LINCOLN — State lawmakers held their ground Wednesday on a controversial bill to restore taxpayer-funded prenatal care for the babies of illegal immigrants.
Senators advanced Legislative Bill 599 to the final stage of consideration, rebuffing Gov. Dave Heineman on the issue for the second day in a row.
Earlier in the day, Heineman took the unusual step of calling a press conference to chastise a fellow Republican, Speaker of the Legislature Mike Flood of Norfolk, for his support of the bill.
While governors routinely criticize the Legislature as a whole, it was the first time in memory that the state's chief executive singled out a speaker who is a fellow Republican.
Heineman said he was "extraordinarily disappointed" that Flood supported LB 599, and that he had changed his mind and was now supporting a bill that allows cities, with voter approval, to increase local sales taxes by a half-cent.
"Unless you and the Legislature reverse course, the legacy of this session will be one in which illegals were given preferential treatment over legal Nebraska citizens," the governor wrote in a letter to Flood.
The vote Wednesday on the prenatal care bill was 29-16, with one supporter absent. The vote on the measure Tuesday was 30-16. Thirty votes are needed to override an expected Heineman veto.
Heineman, during his press conference, said he had singled out Flood because he was a "leader" in the efforts to pass the two bills.
Flood later said he didn't see the governor's attack as "personal."
He would not comment on why he was singled out when 13 other Republicans also voted for LB 599.
Those Republicans were named in a legislative alert sent out by the state GOP, which also praised the 16 GOP lawmakers who voted against the bill.
Lawmakers ignored Heineman's letter during Wednesday's debate, focusing instead on the importance of prenatal care and the state's policy of not providing benefits for illegal immigrants.
Sen. Jeremy Nordquist of Omaha said the bill makes sense from the standpoint of avoiding premature births and health problems for babies whose care will be paid for by the state Medicaid program after they are born.
"What we're talking about is making a small investment upfront to prevent these big costs that we will be paying," he said.
Sen. Charlie Janssen of Fremont said it would be women in the country illegally who would be receiving the care.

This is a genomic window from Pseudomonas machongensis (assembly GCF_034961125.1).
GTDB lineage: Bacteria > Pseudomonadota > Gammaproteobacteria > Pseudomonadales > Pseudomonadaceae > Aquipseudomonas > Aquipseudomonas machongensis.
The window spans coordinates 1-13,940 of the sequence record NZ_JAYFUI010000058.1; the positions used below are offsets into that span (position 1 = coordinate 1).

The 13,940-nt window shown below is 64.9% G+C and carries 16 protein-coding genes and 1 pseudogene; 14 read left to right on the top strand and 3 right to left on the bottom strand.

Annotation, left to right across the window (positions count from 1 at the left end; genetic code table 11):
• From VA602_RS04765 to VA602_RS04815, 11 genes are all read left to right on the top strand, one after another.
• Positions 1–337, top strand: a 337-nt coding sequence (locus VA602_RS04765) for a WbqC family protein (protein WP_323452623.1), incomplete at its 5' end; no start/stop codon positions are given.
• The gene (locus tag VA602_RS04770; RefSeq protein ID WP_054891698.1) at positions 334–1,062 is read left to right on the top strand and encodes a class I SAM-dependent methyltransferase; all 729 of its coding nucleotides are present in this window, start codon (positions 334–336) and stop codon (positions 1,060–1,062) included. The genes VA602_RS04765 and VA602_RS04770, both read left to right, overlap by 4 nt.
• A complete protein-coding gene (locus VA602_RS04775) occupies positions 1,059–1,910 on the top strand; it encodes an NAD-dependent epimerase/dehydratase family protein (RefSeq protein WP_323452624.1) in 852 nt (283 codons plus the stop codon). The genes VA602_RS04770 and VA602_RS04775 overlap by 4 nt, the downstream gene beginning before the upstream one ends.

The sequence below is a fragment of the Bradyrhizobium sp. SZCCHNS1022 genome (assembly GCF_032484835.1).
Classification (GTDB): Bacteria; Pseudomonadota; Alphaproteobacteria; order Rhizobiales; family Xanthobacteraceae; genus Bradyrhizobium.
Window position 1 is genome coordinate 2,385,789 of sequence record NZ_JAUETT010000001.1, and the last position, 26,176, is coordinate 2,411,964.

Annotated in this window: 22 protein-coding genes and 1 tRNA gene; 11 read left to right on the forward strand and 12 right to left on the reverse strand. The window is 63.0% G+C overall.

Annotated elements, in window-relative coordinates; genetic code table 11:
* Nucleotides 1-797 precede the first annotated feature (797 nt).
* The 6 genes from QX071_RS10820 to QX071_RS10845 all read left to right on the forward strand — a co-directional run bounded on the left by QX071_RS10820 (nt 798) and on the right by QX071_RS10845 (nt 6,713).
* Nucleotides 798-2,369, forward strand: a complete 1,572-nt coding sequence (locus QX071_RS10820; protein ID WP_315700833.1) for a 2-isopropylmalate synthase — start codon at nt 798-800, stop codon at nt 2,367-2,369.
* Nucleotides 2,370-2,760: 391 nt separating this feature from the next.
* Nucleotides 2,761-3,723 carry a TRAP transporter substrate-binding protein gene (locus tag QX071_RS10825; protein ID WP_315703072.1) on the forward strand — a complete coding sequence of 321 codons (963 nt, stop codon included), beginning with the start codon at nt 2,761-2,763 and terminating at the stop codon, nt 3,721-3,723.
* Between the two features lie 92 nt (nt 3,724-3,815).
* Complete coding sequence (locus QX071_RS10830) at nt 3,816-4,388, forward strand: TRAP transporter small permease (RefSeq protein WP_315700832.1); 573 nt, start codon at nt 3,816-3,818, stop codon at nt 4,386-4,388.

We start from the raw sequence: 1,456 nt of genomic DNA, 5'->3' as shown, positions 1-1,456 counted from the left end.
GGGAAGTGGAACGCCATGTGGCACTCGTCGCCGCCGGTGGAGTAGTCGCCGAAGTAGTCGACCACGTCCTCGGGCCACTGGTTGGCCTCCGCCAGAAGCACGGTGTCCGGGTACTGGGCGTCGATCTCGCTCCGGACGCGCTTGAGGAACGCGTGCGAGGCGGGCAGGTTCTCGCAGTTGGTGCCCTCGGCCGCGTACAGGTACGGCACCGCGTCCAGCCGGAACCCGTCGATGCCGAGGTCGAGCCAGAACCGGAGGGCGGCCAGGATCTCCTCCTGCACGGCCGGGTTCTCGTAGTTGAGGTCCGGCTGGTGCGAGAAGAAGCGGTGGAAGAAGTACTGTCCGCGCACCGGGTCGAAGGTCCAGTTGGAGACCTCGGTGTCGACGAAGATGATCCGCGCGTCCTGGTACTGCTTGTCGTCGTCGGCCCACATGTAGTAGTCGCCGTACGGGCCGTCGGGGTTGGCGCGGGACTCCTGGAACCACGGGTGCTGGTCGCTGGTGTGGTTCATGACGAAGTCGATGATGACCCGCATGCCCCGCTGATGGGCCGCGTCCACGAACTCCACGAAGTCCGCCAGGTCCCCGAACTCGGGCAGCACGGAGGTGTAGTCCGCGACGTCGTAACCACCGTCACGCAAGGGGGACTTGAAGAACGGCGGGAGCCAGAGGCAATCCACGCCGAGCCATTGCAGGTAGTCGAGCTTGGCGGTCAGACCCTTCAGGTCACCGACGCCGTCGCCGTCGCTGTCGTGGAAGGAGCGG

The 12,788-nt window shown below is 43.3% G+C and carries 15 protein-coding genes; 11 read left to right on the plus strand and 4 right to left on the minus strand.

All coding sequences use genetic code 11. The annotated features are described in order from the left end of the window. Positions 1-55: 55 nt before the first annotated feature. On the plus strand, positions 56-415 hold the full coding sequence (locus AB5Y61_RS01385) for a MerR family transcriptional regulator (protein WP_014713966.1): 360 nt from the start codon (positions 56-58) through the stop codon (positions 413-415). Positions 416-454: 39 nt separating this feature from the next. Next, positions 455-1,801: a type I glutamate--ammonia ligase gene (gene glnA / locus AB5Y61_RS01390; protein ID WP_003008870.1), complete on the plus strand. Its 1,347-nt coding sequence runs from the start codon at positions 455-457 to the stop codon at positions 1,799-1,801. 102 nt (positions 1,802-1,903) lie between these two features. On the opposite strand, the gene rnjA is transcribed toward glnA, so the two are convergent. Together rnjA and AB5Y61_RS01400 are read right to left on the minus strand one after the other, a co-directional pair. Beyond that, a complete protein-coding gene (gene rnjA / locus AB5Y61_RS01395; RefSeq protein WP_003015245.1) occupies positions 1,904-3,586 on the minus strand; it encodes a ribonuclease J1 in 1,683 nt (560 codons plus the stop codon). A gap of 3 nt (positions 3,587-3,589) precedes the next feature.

"I do not support Nebraska taxpayers having to pay for people who have broken our laws and are here illegally," he said.
But Sen. Kathy Campbell of Lincoln, who introduced the bill, said prenatal care is for the benefit of the unborn child.
The bill would provide coverage for those babies through the children's health insurance program, commonly called Kids Connection.
State officials estimate that the measure would provide coverage for 1,162 unborn children per year, at a cost of $655,000 in state funds and $1.9 million in federal funds. Most, but not all, of those covered would be the children of illegal immigrants.
In 2010, Nebraska cut off Medicaid-funded prenatal care for about 1,600 low-income women.
State officials cited federal regulations requiring Medicaid coverage to be based on a woman's eligibility. The state had been providing coverage based on eligibility of the unborn baby.
About half of those affected by the cutoff were illegal immigrants. Among others affected were women who lost benefits for failing to comply with all requirements. Coverage was restored for some of those women through legislation last year.
Flood said he has supported bills in the past that addressed illegal immigration, but LB 599 was different because it focuses on the health and life of unborn children.
Flood, a possible candidate for governor in 2014, would not comment on whether he thought the governor's attack was politically motivated. Heineman has said he is supporting Lt. Gov. Rick Sheehy in that race.
Three legislative colleagues did criticize Heineman for his verbal assault on the speaker.
Sen. Brad Ashford of Omaha, a registered independent, called the comments "brutal" and a "sign of frustration" by the governor, who has seen the Legislature "assert" its power the past two years.
"I was surprised to hear such a lashing out," Ashford said. "It's not productive."
Sen. Annette Dubas of Fullerton, a Democrat, said she didn't appreciate the criticism of Flood, and predicted that it would backfire.
Nordquist, also a Democrat, praised Flood for standing "with pro-life Nebraskans to protect and support the lives of unborn babies."
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